To verify identity, employees run their badges through a card reader and their hands across a palm reader. Even then, they can't get access to customer equipment. Only the guard and the customers have keys to customers' cabinets. And when customers come to the data center, they must tell the guard their passwords to gain access.
In the data center, Kuo pulls out what looks like a football-shaped key ring with a digital face. It's actually a random-key generator that changes and coordinates another set of passwords for the network architecture. Without the updated number, no one has access. The point is to ensure that only a limited number of people can touch or alter anything, especially the core routers that connect NaviSite to the Internet.
The routers, Cisco 6509s, sit in a locked chamber called the main equipment room. The room, like everything else in the data center, exists in duplicate. On the other side of the building, there's another room that contains the exact same setup. The main equipment room is where NaviSite routes Internet traffic.
The fiber-optic cables that connect the data center to the Internet enter at four different locations. It's a hedge against the risk of "backhoe failure" -- the possibility that someone might accidentally cut through the fibers while digging up a sewage pipe.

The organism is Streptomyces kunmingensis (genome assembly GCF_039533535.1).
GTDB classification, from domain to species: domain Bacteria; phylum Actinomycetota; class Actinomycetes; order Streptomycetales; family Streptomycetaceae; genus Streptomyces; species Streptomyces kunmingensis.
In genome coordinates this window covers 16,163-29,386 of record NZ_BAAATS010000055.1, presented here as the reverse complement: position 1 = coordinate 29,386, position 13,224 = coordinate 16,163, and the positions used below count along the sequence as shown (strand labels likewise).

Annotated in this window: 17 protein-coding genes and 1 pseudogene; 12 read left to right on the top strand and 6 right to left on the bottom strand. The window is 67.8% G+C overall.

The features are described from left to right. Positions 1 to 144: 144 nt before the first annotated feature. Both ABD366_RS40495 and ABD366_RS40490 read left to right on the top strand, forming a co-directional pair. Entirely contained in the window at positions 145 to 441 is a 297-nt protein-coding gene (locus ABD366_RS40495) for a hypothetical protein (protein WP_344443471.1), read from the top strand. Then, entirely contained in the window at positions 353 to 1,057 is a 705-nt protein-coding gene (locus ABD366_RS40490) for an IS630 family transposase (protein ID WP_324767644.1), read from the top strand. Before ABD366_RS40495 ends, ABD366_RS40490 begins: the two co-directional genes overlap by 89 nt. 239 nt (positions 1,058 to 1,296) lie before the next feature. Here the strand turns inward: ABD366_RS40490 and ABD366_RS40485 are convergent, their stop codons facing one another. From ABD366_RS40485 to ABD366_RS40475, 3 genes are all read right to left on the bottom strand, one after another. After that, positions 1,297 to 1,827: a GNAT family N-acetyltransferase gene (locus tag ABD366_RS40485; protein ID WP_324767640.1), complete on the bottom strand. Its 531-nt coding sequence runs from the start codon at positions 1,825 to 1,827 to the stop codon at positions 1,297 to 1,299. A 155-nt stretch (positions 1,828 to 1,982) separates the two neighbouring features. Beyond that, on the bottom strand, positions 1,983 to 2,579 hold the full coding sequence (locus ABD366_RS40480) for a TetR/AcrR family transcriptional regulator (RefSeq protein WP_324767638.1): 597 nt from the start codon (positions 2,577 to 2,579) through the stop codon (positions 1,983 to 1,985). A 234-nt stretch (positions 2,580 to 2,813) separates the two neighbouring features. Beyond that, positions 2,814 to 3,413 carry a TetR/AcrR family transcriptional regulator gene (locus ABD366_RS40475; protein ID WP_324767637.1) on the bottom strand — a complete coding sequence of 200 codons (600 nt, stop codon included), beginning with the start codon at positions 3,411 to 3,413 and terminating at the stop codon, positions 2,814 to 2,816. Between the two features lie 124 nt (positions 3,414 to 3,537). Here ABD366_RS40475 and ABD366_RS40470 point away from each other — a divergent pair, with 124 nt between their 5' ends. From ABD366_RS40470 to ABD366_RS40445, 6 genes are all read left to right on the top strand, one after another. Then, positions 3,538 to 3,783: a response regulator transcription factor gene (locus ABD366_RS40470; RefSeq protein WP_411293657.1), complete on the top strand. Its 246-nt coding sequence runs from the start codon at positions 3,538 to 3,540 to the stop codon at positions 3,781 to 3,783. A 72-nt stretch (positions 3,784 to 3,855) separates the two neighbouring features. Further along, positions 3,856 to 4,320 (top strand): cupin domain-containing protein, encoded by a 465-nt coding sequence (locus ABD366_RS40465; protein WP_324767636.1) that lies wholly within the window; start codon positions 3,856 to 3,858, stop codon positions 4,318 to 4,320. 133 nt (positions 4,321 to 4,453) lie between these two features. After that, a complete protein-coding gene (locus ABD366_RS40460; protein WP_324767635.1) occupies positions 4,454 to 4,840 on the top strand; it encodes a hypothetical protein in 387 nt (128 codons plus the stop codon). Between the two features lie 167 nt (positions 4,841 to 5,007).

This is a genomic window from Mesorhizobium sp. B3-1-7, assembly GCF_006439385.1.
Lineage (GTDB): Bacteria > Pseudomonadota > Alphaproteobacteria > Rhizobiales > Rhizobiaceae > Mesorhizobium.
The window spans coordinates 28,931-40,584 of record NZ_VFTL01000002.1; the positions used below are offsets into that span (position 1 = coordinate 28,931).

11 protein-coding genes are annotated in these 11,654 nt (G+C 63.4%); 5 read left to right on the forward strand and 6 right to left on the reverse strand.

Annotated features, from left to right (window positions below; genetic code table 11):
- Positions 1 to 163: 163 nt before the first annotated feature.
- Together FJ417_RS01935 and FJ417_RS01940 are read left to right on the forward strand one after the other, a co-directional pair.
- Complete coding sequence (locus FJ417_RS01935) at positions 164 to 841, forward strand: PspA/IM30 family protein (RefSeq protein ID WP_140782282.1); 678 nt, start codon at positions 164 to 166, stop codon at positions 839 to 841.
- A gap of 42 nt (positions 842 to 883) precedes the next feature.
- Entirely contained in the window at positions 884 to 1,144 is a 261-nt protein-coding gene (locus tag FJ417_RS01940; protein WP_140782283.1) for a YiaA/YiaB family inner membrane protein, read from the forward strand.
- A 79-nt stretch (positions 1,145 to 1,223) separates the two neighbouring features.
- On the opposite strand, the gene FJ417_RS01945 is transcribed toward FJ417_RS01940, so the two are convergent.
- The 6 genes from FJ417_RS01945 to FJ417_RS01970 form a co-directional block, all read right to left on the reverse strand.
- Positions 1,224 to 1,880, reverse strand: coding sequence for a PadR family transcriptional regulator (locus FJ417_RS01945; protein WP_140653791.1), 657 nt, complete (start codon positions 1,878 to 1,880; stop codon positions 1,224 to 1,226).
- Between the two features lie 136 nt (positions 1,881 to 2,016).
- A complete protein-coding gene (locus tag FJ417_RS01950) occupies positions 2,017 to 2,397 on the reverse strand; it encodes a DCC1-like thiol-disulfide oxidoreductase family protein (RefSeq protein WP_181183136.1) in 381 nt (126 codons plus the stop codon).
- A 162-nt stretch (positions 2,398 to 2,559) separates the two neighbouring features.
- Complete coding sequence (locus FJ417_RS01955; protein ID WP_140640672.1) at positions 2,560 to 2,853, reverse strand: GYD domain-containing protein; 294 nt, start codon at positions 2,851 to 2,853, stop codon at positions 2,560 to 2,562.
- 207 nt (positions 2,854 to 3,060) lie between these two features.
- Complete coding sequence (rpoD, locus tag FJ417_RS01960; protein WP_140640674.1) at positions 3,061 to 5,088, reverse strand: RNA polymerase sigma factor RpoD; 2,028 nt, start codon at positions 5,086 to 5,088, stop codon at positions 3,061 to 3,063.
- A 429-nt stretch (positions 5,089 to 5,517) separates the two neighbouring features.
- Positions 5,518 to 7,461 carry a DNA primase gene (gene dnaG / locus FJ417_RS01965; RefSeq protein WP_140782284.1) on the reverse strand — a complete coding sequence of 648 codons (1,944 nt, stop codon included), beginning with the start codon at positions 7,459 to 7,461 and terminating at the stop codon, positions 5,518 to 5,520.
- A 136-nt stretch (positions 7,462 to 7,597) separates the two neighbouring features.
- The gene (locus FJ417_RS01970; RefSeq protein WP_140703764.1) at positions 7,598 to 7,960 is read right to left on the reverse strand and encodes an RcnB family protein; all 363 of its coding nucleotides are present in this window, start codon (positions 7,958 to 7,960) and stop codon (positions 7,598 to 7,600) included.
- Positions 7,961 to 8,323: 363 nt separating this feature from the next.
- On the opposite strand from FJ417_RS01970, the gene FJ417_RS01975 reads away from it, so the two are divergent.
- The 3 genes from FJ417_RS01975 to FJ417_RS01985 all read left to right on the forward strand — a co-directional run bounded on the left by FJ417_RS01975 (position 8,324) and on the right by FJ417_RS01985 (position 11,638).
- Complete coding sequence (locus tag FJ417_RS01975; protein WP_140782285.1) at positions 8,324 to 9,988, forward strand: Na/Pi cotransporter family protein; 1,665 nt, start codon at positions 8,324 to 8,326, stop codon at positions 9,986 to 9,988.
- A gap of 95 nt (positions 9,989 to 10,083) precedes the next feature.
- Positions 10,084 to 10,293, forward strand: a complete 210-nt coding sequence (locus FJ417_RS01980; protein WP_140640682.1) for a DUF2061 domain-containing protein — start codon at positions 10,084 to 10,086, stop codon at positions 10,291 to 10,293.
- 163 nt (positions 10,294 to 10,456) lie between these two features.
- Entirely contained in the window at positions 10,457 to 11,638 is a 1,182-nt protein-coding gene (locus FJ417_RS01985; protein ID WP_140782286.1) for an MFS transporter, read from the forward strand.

The on-ramp to the Internet is the most compelling reason most customers use an ASP's data center. NaviSite buys backbone Internet access from the major providers: AT&T Corp., Sprint Corp., Cable and Wireless PLC and GTE Internetworking. It's called a private-transit strategy: By paying for backbone access, NaviSite avoids the free but crowded public-access ramps to the Internet.
Between the two equipment rooms are still more black boxes, which back up the information going through the center. Each box contains 500 tapes, and each tape has 70GB of storage space.
Backup may seem mundane, but a storage problem recently brought down ASP Bigstep.com for two days. The San Francisco-based firm had to shut down service while it isolated a problem with its backup devices, and it didn't have a second set of backup equipment that could take over while it fixed the first.
Kuo explains that he could remove any one piece of equipment from the NaviSite equation and the system would continue to function. "If I pulled out a switch, nothing would happen to the operations. The system would reroute traffic," Kuo says. "Each piece of equipment in our system is backed up more than once."
Redundancy -- even backup plans for backup failures -- defines NaviSite's data center, according to Rosen and Kuo.